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Sun starts to shine over pollution-hit provinces in central Vietnam

Vietnam’s central coast suffered a miserable 2016 due to a toxic spill that sent tourists running scared, but it seems that for now the sun has returned to the worst-hit provinces.

Tourists abandoned Quang Tri, Thua Thien-Hue, Quang Binh and Ha Tinh following the environmental catastrophe caused by a unit of Taiwanese conglomerate Formosa Plastics in April last year.

Official data from the provincial tourism departments showed sharp decreases in tourism revenue and visitor numbers last year.

Ha Tinh’s tourism revenue fell 31.6 percent to VND238 billion ($10.5 million) in the first nine months of 2016.

In the first half of 2016, Quang Tri scraped in VND683 billion, a drop of 24.3 percent, while Quang Binh’s visitor numbers fell 20 percent to 1.3 million.

But the situation has made a U-turn since early this year, clearly reflected by the big crowds at Nhat Le Beach in Quang Binh and Thien Cam Beach in Ha Tinh.

Minh Thuy from Hanoi told VnExpress that she had been planning a family holiday to Nhat Le Beach, but all the hotels were fully booked so she had to find somewhere else to go.

Thuy’s story backs up official tourism data.

Nguyen Van Tuan, head of the Vietnam National Administration of Tourism, told local media on Tuesday that pollution-hit provinces on the central coast are welcoming even more tourists than before the incident, considered the country’s worst-ever environmental disaster.

In the first half of this year, Quang Binh said it received 1.5 million visitors, up 17 percent against the same period last year. Quang Binh was one of the filming locations for Hollywood blockbuster “Kong: Skull Islands”, and tourism authorities have been trying to ride on the film’s success.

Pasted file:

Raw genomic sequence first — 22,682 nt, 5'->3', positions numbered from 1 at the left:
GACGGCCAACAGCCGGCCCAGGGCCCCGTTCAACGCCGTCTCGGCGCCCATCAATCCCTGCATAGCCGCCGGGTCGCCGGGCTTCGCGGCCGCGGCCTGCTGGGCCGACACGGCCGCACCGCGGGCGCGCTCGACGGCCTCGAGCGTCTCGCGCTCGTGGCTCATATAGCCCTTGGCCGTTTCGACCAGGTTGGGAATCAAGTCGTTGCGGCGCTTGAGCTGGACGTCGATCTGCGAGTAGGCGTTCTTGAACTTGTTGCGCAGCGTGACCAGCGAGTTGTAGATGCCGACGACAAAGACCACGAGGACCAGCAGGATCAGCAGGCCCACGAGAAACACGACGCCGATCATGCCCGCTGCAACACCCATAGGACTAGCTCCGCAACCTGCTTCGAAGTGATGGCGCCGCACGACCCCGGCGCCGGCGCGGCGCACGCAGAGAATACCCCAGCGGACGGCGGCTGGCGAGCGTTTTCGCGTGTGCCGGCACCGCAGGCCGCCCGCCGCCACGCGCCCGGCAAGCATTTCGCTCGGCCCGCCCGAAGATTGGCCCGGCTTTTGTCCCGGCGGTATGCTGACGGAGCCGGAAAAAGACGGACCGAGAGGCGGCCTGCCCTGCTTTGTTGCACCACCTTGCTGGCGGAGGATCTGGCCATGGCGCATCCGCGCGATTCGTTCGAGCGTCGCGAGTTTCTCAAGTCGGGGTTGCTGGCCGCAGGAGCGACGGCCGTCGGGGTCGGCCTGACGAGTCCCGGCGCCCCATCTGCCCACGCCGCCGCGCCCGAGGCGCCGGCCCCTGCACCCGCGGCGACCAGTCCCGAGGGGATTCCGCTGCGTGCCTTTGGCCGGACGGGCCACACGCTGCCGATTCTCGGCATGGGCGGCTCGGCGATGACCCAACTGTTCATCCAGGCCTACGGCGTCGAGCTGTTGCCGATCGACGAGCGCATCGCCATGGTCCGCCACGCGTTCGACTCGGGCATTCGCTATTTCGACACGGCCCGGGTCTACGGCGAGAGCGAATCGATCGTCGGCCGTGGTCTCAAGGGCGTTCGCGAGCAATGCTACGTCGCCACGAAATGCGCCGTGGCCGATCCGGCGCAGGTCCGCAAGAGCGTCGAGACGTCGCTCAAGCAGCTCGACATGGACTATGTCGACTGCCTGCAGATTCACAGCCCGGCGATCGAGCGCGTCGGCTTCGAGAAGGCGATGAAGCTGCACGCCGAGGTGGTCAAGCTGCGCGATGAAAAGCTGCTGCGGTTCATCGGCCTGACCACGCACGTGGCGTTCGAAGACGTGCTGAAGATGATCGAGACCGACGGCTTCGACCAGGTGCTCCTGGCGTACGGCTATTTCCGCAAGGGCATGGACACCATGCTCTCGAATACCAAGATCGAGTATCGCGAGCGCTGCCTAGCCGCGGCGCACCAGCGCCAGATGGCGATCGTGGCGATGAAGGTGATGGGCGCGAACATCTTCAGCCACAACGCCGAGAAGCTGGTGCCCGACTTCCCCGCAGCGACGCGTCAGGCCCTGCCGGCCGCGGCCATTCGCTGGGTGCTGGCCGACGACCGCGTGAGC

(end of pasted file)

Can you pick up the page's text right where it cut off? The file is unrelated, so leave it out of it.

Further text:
The number of tourists visiting Thien Cam Beach in Ha Tinh rose 3.5 times to 130,000 during the same period, while 950,000 tourists arrived in Quang Tri, up 14 percent.

Prime Minister Nguyen Xuan Phuc on Monday instructed the health ministry to test the quality of seafood from the seabed along the central coast and report back within 15 days.

Based on surveys conducted from June last year to March this year, the ministry advises that seafood from the surface is now safe for human heath, but harmful substances remain on the seabed, especially in Ha Tinh.

In early April last year, a large number of fish washed up dead near the Vung Ang Economic Zone in Ha Tinh Province. The disaster stretched 200 kilometers (124 miles) along the central coast, as far south as Thua Thien-Hue, resulting in the death of more than 70 tons of sea fish and 35 tons of farm-raised fish.

Thousands of fishermen in Ha Tinh, Quang Tri, Quang Binh and Thua Thien-Hue lost customers or were forced to sell at a loss.

The environment ministry said it could take the region a decade to completely recover from the incident, while experts predict the disaster may set back Vietnam’s economy for years.

Formosa agreed last June to pay $500 million in compensation, but many people in Ha Tinh are unhappy about how compensation payments have been handled.

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